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Don't Say "Retarded": The Proper Language to Use When Talking About a Person With a Disability


Sophie is a special education teacher with a passion for writing and travel.

All too often, I am hearing people refer to things as being "retarded." This language can be very offensive to people, especially to those with disabilities. Most people are not aware of the appropriate language to use when talking about people with special needs. I have written a brief summary of the correct language to use and have even put some quiz questions at the end for you to answer to see if you have learned anything! Get the message out there, and tell your friends it is not okay to say "retarded!"

Person-First Language

When referring to a person with a disability, the person always comes first. A person is not a disability; a person HAS a disability.

For example, a person should not be referred to as being autistic, or as being a "Downs," or as being disabled. Instead, they should be referred to as a person WITH autism, a person WITH Down Syndrome, or a person WITH a disability.

People want to be known for who they are as a person, not as a disability. For this reason, we must always put the person first and their disability second. We even need to consider whether we need to refer to the disability at all (this is discussed later).

People With Physical Disabilities

The principle of "person-first language" applies to all people with a disability, including those with a physical disability. Hence a person is not physically disabled; rather, the person HAS a physical disability.

When talking about a person with a physical disability, avoid using words such as "crippled" or "spastic." There are more appropriate terms to use. Be specific. Instead of saying a person is physically disabled, you can say a person has a spinal injury, cerebral palsy, or paraplegia.

When talking about people who use a wheelchair to get around, we can say, "He is in a wheelchair." Avoid using terms such as "wheelchair-bound" or "confined to a wheelchair." These terms suggest that being in a wheelchair is a burden or a bad thing. For some people, it is a burden; however, for many people, it is simply their way of getting around. They do not see a wheelchair as being a restrictive device that stops them from being human; it is just an alternative to walking.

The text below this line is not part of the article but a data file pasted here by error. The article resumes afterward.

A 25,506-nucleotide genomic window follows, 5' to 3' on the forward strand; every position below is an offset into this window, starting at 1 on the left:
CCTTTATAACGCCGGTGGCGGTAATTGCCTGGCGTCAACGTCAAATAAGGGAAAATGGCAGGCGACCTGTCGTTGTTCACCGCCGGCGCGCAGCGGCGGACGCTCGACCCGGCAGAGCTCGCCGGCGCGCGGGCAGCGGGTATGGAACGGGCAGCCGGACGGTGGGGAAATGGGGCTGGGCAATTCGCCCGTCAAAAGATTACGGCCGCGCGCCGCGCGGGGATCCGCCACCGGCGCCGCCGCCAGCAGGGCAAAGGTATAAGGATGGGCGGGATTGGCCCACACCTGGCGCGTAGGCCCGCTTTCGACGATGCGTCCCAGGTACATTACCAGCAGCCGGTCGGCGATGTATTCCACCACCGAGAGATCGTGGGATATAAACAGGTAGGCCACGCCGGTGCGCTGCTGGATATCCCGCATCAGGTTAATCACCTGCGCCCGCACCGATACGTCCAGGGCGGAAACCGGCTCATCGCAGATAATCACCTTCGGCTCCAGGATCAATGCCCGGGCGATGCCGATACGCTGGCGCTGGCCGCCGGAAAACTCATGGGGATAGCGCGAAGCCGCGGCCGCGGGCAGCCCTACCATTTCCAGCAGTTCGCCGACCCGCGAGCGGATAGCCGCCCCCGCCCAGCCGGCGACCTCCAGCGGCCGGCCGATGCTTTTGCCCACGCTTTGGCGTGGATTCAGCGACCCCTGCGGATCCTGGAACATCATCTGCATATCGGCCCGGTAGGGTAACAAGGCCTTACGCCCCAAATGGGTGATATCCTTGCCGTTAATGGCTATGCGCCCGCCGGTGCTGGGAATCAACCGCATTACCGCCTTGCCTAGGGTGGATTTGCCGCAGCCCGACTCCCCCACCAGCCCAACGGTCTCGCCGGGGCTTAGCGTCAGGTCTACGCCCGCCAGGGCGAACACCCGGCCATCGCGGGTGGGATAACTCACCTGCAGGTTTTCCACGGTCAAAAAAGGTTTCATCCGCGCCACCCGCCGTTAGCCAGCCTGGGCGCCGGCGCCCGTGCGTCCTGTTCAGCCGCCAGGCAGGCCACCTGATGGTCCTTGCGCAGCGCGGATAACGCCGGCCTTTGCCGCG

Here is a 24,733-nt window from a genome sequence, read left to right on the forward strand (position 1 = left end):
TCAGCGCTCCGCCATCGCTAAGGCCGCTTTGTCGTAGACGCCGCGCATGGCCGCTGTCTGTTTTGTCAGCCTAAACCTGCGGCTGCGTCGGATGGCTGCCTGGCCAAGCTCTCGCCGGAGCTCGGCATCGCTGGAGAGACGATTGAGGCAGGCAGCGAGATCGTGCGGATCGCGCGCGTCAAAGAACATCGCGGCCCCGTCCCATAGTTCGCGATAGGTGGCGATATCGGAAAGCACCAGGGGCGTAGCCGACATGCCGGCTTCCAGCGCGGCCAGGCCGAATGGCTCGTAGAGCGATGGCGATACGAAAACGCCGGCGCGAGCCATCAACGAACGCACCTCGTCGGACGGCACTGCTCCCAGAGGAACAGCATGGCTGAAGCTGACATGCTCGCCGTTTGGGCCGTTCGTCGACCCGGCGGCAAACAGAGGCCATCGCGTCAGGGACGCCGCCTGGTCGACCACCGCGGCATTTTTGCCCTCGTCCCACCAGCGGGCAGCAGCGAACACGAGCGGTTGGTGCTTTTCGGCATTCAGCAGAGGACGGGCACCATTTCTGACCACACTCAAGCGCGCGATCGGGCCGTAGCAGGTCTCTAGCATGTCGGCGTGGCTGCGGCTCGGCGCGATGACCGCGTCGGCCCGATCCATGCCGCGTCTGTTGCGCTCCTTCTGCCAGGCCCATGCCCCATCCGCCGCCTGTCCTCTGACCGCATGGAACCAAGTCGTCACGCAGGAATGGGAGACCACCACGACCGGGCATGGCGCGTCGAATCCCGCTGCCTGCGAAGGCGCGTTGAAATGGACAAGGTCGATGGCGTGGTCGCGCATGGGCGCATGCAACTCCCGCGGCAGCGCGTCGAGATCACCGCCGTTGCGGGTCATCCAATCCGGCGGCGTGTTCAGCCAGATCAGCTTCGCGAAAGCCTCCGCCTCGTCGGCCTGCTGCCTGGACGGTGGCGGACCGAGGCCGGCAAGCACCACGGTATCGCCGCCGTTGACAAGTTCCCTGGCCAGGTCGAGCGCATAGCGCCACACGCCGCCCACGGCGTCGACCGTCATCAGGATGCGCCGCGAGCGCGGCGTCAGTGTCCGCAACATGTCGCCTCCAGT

People With Sensory Impairments

People with sensory impairments include those with a hearing, or vision, impairment.

When referring to people with a vision impairment, we say, "She has a vision impairment," as opposed to, "She is blind." One reason for this is, again, the person-first principle. Also, the term "blind" suggests a person cannot see at all. There are many people with vision impairments who may have some sight, but not enough to be able to function without a guide dog or cane.

Describing people with a hearing impairment is a little more complicated. Generally, people are referred to as HAVING a hearing impairment. This includes people who have some loss of hearing and those who have no hearing whatsoever.

Some people with hearing impairments belong to the Deaf Community. People who see themselves as Deaf believe that being Deaf, and using Sign Language to communicate, is no different from communicating in English, French, or Japanese. It's simply a different language, rather than a disability. In these cases, you can refer to a person as BEING Deaf (with a capital D) rather than as having a hearing impairment. If you are unsure whether a person with a hearing impairment identifies themselves as belonging to the Deaf Community or not, it is best to refer to them as HAVING a hearing impairment unless they tell you otherwise.

People With a Mental Health Diagnosis

When talking about a person who has a mental illness, it is never appropriate to refer to them as being "crazy," "psychotic," or "mad." Rather, use the name of the mental illness/es they have, e.g., "He has schizophrenia," or simply, "He has a mental health diagnosis." Do not say things like, "He's ADHD," rather, "He has ADHD."

If a person requires hospitalisation for a mental illness, we do not say, "She has gone to an asylum/the looney bin/the madhouse." Simply say, "She has gone to hospital." If you need to be specific as to why the person has gone to hospital, you can say, "She has gone to hospital to receive treatment for depression."

People With an Intellectual Disability

I'm sure you're getting the hang of it now! Instead of referring to a person as being retarded or slow, we say, "He has an intellectual disability," if that is true, or "She has learning difficulties," if the person does not have an intellectual disability but experiences trouble with learning.

Making Generalisations

When talking about people with disabilities, avoid making generalisations. For example, it is not appropriate to make a comment such as, "All kids with Down Syndrome are affectionate." Yes, some kids with Down Syndrome are affectionate, but others are not. Similarly, some children withOUT Down Syndrome are affectionate; some are not.